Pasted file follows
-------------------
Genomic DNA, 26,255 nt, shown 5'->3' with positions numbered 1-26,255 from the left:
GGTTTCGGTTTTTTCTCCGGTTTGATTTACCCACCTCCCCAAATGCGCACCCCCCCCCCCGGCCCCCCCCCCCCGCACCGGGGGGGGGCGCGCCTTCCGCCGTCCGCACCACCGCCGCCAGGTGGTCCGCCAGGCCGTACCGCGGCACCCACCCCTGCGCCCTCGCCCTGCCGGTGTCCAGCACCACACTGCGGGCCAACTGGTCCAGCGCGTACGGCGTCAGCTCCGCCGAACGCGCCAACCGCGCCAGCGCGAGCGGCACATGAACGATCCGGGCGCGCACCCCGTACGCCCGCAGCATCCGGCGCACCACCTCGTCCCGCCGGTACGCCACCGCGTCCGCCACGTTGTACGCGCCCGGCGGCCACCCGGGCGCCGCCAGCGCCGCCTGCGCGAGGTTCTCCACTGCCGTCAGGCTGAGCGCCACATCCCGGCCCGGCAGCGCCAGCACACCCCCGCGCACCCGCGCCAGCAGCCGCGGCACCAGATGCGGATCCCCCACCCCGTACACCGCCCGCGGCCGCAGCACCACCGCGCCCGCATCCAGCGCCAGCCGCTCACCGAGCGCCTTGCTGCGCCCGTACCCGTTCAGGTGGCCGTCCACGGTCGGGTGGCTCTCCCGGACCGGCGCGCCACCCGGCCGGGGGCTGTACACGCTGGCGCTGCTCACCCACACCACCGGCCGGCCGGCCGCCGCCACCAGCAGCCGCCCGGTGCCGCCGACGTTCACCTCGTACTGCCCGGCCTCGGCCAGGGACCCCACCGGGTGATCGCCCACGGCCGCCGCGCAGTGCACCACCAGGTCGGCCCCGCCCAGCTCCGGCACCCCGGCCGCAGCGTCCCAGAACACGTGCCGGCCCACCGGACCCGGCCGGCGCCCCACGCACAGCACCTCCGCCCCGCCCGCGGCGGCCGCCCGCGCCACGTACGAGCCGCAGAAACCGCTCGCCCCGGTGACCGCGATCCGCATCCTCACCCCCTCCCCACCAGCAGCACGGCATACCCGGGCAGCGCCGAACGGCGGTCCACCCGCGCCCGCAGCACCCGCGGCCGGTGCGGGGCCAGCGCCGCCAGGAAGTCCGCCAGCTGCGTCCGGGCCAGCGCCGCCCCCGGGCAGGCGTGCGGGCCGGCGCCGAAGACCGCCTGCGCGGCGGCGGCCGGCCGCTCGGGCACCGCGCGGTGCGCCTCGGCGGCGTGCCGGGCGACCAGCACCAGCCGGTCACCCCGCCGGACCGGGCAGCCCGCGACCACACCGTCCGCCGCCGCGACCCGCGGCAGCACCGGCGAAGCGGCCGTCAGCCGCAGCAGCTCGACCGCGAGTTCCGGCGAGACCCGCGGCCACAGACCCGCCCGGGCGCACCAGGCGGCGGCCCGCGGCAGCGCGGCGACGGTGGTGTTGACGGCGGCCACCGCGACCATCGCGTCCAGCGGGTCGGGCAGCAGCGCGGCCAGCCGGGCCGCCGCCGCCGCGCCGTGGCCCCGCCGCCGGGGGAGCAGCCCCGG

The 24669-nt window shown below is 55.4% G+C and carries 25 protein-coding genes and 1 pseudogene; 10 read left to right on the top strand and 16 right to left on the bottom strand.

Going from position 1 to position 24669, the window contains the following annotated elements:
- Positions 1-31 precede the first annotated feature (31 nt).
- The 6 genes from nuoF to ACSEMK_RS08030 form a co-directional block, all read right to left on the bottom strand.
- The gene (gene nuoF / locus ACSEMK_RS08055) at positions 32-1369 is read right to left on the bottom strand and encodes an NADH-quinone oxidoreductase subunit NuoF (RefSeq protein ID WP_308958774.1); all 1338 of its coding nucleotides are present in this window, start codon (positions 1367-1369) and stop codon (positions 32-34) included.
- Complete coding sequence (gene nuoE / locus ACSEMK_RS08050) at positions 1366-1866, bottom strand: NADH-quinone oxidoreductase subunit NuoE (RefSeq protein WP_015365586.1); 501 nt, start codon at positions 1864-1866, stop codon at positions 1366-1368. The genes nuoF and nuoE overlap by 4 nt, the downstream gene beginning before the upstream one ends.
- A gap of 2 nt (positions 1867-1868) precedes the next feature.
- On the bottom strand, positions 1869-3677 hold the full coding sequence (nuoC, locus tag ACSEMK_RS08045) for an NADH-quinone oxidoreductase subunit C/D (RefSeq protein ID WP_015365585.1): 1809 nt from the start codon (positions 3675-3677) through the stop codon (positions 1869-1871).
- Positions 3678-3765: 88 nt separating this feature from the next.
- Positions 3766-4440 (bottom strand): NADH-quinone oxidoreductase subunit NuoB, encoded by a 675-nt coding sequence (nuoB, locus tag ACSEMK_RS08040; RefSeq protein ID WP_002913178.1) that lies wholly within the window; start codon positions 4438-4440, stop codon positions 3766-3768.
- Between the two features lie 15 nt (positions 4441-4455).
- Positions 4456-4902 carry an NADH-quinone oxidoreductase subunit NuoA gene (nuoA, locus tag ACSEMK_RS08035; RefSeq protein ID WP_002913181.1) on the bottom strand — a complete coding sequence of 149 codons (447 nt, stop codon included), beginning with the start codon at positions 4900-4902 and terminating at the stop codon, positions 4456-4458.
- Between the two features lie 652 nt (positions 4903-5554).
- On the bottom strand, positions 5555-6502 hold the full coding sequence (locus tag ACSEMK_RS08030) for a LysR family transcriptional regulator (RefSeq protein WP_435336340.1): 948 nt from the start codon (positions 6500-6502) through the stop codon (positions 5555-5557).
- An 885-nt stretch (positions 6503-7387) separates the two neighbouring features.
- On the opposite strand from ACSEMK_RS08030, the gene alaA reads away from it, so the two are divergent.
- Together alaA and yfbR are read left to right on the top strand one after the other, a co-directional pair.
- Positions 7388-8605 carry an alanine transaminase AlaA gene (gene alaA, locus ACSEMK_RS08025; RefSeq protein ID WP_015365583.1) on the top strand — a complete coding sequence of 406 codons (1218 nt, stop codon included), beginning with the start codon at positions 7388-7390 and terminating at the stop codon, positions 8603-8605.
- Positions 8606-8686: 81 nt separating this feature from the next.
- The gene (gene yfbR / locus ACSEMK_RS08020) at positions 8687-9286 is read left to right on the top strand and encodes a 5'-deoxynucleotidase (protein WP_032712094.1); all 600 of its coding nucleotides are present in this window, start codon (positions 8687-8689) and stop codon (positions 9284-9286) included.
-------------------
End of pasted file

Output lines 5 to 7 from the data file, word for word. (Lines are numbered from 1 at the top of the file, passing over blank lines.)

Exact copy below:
- Positions 1-31 precede the first annotated feature (31 nt).
- The 6 genes from nuoF to ACSEMK_RS08030 form a co-directional block, all read right to left on the bottom strand.
- The gene (gene nuoF / locus ACSEMK_RS08055) at positions 32-1369 is read right to left on the bottom strand and encodes an NADH-quinone oxidoreductase subunit NuoF (RefSeq protein ID WP_308958774.1); all 1338 of its coding nucleotides are present in this window, start codon (positions 1367-1369) and stop codon (positions 32-34) included.